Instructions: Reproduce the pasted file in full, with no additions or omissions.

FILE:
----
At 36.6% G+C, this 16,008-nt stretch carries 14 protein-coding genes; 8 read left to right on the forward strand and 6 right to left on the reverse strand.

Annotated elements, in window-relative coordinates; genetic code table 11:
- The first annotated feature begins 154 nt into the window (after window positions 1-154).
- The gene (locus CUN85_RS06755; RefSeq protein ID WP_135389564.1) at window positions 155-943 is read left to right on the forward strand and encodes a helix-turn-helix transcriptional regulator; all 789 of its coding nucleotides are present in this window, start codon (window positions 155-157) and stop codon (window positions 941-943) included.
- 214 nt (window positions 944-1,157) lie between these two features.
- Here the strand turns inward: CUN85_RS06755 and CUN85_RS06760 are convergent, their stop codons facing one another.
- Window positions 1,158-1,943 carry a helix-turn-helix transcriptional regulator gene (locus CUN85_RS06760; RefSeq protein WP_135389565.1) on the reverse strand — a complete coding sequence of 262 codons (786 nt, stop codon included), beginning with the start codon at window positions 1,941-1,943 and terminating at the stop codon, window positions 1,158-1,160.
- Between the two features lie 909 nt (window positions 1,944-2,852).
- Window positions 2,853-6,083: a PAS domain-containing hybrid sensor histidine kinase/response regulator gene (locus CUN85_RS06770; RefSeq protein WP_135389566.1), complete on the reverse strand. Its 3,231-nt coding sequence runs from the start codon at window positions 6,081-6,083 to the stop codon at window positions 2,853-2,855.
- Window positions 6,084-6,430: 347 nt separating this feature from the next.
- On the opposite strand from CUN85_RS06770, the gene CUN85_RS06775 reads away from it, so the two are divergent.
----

At 36.6% G+C, this 16,008-nt stretch carries 14 protein-coding genes; 8 read left to right on the forward strand and 6 right to left on the reverse strand.

Annotated elements, in window-relative coordinates; genetic code table 11:
- The first annotated feature begins 154 nt into the window (after window positions 1-154).
- The gene (locus CUN85_RS06755; RefSeq protein ID WP_135389564.1) at window positions 155-943 is read left to right on the forward strand and encodes a helix-turn-helix transcriptional regulator; all 789 of its coding nucleotides are present in this window, start codon (window positions 155-157) and stop codon (window positions 941-943) included.
- 214 nt (window positions 944-1,157) lie between these two features.
- Here the strand turns inward: CUN85_RS06755 and CUN85_RS06760 are convergent, their stop codons facing one another.
- Window positions 1,158-1,943 carry a helix-turn-helix transcriptional regulator gene (locus CUN85_RS06760; RefSeq protein WP_135389565.1) on the reverse strand — a complete coding sequence of 262 codons (786 nt, stop codon included), beginning with the start codon at window positions 1,941-1,943 and terminating at the stop codon, window positions 1,158-1,160.
- Between the two features lie 909 nt (window positions 1,944-2,852).
- Window positions 2,853-6,083: a PAS domain-containing hybrid sensor histidine kinase/response regulator gene (locus CUN85_RS06770; RefSeq protein WP_135389566.1), complete on the reverse strand. Its 3,231-nt coding sequence runs from the start codon at window positions 6,081-6,083 to the stop codon at window positions 2,853-2,855.
- Window positions 6,084-6,430: 347 nt separating this feature from the next.
- On the opposite strand from CUN85_RS06770, the gene CUN85_RS06775 reads away from it, so the two are divergent.